The new biologists, together with, existing wildlife biologists and technicians, provide land and wildlife management from prescribed burning to access maintenance on the vast network of Wildlife Management Area's throughout Wisconsin. Wildlife areas are used by the public for educational activities like school field trips, and recreational uses like hiking, bird watching, hunting, trapping and fishing.

    "The mission of the Wildlife Management Program is to work with people to protect and manage Wisconsin wildlife populations and their habitats, and to promote wildlife enjoyment and appreciation for the benefit of current and future generations," said Tom Hauge, DNR Wildlife Program Director.

    Wisconsin's Wildlife Biologists have undergraduate, and in many cases, graduate degrees in a wildlife related field.

    "The strong academic training and work experience that this new group of biologists brings to the DNR will be a great asset to the state as they plan and conduct land management activities -- such as habitat restoration, exotic plant control, and prescribed burns -- and protect and manage wildlife populations.," Hauge said

    Additionally, their responsibilities include overseeing public recreation activities; such as hunting, and trapping that occur on the lands they manage, as well as construction of public use facilities. They also serve the citizens in their community by responding to public inquiries, participating in Learn To Hunt and Hunter Safety Programs and attending meetings with local governments and constituents.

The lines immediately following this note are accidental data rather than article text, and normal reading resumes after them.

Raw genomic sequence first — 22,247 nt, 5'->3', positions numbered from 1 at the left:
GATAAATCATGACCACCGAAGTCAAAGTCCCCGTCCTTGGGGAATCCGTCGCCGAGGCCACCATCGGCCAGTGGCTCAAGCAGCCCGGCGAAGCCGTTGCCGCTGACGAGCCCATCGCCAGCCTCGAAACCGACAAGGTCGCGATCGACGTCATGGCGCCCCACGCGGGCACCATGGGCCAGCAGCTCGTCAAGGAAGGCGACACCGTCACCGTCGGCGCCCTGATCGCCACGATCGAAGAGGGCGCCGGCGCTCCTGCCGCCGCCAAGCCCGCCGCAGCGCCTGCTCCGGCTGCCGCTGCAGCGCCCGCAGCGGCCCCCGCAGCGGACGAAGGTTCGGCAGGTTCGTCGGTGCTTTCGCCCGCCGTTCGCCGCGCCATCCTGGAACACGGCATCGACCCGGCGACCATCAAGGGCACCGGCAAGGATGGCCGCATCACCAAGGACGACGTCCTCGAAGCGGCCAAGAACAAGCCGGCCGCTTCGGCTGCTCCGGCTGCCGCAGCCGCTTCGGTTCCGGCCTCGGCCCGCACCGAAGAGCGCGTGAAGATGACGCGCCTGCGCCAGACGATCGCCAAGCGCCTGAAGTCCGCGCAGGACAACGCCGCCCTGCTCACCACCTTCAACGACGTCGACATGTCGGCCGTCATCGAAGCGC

The following wildlife biologists will be stationed at the locations listed below:

    More information about Wisconsin's wildlife program can be found by searching the: DNR website for keyword "Wildlife" to get an overview of what the DNR does to conserve and protect our wildlife populations and habitats; or search "wildlife areas" to get links to all the state wildlife areas and other state managed lands.

    FOR MORE INFORMATION CONTACT: Tom Hauge - 608-266-2193



    Be aware of hitch hiking invasive plants while out hunting

    MADISON -- This fall, hunters may inadvertently be taking home more than deer and good memories. The Department of Natural Resources is asking hunters to be aware of a few steps that can be taken to help keep invasive plants from hitching a ride on their gear or their vehicle.

    To help keep Wisconsin's forests and lands healthy for both deer and hunters who access them, the DNR invasive plants program suggests the following four tips for hunters heading to the field this fall: